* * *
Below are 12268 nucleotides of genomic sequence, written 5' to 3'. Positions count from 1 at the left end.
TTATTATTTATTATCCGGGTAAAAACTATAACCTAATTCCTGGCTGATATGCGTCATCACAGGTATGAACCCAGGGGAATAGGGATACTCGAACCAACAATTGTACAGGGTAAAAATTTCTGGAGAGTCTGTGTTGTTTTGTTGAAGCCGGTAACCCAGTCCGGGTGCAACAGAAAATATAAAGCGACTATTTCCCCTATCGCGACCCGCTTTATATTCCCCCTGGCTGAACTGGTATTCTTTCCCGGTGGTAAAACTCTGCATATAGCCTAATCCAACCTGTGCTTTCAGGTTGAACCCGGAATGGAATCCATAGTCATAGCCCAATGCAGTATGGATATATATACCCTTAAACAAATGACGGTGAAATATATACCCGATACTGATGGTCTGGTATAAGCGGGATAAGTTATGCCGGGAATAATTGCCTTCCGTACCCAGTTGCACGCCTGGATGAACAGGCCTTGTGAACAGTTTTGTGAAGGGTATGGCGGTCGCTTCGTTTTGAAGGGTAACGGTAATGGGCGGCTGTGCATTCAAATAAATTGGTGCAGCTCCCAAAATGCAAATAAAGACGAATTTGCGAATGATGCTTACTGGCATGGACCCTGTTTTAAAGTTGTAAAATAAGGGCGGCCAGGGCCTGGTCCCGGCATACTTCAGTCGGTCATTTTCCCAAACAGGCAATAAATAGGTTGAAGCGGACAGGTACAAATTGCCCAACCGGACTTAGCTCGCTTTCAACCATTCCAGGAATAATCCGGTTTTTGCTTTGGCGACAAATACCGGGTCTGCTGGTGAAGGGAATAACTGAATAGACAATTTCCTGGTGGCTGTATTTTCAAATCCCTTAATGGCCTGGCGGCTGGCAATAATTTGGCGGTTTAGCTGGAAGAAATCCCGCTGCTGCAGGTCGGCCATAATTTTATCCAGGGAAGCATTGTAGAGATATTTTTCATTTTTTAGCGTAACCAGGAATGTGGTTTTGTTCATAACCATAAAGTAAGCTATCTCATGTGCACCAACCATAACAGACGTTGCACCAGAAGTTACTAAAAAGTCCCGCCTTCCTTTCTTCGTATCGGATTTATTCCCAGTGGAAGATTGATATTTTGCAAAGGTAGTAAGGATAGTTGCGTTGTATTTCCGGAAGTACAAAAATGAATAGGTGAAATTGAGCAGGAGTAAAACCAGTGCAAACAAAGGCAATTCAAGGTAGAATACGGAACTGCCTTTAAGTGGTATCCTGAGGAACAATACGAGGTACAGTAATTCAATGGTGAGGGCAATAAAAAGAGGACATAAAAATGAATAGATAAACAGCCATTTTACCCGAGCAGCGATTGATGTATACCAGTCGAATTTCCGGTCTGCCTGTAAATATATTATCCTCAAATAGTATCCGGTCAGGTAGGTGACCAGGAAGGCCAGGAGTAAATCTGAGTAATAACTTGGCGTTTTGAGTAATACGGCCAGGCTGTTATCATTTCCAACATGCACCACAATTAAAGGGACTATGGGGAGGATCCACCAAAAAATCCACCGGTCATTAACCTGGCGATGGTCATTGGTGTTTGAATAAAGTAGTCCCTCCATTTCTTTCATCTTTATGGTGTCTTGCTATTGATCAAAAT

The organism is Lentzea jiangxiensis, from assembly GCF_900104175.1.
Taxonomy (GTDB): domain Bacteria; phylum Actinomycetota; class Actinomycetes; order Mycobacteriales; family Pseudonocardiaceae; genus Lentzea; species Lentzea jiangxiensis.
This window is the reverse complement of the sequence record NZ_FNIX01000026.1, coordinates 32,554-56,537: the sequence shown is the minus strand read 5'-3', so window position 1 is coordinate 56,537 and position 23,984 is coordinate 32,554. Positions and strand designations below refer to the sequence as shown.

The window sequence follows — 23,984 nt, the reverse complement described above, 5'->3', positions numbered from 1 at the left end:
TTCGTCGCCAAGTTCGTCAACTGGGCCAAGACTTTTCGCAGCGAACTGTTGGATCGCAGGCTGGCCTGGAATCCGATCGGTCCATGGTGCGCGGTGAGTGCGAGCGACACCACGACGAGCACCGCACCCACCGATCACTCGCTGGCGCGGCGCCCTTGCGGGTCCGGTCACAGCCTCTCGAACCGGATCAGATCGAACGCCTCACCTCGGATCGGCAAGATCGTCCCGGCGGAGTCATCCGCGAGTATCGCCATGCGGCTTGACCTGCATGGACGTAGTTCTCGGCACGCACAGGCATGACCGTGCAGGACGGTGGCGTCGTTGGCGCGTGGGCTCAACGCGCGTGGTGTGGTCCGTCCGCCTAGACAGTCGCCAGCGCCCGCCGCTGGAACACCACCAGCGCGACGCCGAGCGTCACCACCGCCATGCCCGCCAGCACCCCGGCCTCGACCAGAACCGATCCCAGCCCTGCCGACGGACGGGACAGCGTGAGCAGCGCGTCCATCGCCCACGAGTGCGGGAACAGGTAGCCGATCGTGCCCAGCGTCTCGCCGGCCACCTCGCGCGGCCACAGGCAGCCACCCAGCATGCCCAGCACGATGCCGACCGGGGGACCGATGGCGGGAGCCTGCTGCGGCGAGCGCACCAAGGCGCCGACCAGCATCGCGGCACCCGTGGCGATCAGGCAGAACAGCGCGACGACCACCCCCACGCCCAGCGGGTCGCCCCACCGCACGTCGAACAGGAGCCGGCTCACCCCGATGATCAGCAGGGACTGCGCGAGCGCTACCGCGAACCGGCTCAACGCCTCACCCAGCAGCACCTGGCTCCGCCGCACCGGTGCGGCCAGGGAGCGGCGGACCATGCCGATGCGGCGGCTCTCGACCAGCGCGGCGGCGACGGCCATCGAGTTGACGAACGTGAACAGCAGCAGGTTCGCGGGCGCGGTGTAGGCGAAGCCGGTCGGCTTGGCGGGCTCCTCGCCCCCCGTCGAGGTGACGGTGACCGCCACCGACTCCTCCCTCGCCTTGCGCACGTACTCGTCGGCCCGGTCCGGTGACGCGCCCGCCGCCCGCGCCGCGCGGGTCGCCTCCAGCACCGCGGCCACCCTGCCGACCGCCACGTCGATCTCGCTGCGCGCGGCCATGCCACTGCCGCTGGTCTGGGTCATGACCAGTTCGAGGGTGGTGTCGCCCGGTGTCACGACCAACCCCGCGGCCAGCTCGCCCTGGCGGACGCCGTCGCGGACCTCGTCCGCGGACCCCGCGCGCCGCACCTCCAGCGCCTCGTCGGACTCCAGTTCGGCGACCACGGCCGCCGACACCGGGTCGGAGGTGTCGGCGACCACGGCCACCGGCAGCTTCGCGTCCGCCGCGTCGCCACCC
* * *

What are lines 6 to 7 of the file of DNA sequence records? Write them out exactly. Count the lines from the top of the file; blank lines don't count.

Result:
The window sequence follows — 23,984 nt, the reverse complement described above, 5'->3', positions numbered from 1 at the left end:
TTCGTCGCCAAGTTCGTCAACTGGGCCAAGACTTTTCGCAGCGAACTGTTGGATCGCAGGCTGGCCTGGAATCCGATCGGTCCATGGTGCGCGGTGAGTGCGAGCGACACCACGACGAGCACCGCACCCACCGATCACTCGCTGGCGCGGCGCCCTTGCGGGTCCGGTCACAGCCTCTCGAACCGGATCAGATCGAACGCCTCACCTCGGATCGGCAAGATCGTCCCGGCGGAGTCATCCGCGAGTATCGCCATGCGGCTTGACCTGCATGGACGTAGTTCTCGGCACGCACAGGCATGACCGTGCAGGACGGTGGCGTCGTTGGCGCGTGGGCTCAACGCGCGTGGTGTGGTCCGTCCGCCTAGACAGTCGCCAGCGCCCGCCGCTGGAACACCACCAGCGCGACGCCGAGCGTCACCACCGCCATGCCCGCCAGCACCCCGGCCTCGACCAGAACCGATCCCAGCCCTGCCGACGGACGGGACAGCGTGAGCAGCGCGTCCATCGCCCACGAGTGCGGGAACAGGTAGCCGATCGTGCCCAGCGTCTCGCCGGCCACCTCGCGCGGCCACAGGCAGCCACCCAGCATGCCCAGCACGATGCCGACCGGGGGACCGATGGCGGGAGCCTGCTGCGGCGAGCGCACCAAGGCGCCGACCAGCATCGCGGCACCCGTGGCGATCAGGCAGAACAGCGCGACGACCACCCCCACGCCCAGCGGGTCGCCCCACCGCACGTCGAACAGGAGCCGGCTCACCCCGATGATCAGCAGGGACTGCGCGAGCGCTACCGCGAACCGGCTCAACGCCTCACCCAGCAGCACCTGGCTCCGCCGCACCGGTGCGGCCAGGGAGCGGCGGACCATGCCGATGCGGCGGCTCTCGACCAGCGCGGCGGCGACGGCCATCGAGTTGACGAACGTGAACAGCAGCAGGTTCGCGGGCGCGGTGTAGGCGAAGCCGGTCGGCTTGGCGGGCTCCTCGCCCCCCGTCGAGGTGACGGTGACCGCCACCGACTCCTCCCTCGCCTTGCGCACGTACTCGTCGGCCCGGTCCGGTGACGCGCCCGCCGCCCGCGCCGCGCGGGTCGCCTCCAGCACCGCGGCCACCCTGCCGACCGCCACGTCGATCTCGCTGCGCGCGGCCATGCCACTGCCGCTGGTCTGGGTCATGACCAGTTCGAGGGTGGTGTCGCCCGGTGTCACGACCAACCCCGCGGCCAGCTCGCCCTGGCGGACGCCGTCGCGGACCTCGTCCGCGGACCCCGCGCGCCGCACCTCCAGCGCCTCGTCGGACTCCAGTTCGGCGACCACGGCCGCCGACACCGGGTCGGAGGTGTCGGCGACCACGGCCACCGGCAGCTTCGCGTCCGCCGCGTCGCCACCC